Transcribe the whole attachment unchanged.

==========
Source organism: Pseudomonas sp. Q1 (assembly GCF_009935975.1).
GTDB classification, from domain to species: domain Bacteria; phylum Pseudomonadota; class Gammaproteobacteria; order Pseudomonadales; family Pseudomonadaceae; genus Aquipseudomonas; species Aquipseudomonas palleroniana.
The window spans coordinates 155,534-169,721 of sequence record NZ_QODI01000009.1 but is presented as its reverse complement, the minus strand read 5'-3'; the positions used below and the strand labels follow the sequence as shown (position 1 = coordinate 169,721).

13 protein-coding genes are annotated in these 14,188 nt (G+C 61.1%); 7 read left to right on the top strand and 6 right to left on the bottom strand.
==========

Source organism: Pseudomonas sp. Q1 (assembly GCF_009935975.1).
GTDB classification, from domain to species: domain Bacteria; phylum Pseudomonadota; class Gammaproteobacteria; order Pseudomonadales; family Pseudomonadaceae; genus Aquipseudomonas; species Aquipseudomonas palleroniana.
The window spans coordinates 155,534-169,721 of sequence record NZ_QODI01000009.1 but is presented as its reverse complement, the minus strand read 5'-3'; the positions used below and the strand labels follow the sequence as shown (position 1 = coordinate 169,721).

13 protein-coding genes are annotated in these 14,188 nt (G+C 61.1%); 7 read left to right on the top strand and 6 right to left on the bottom strand.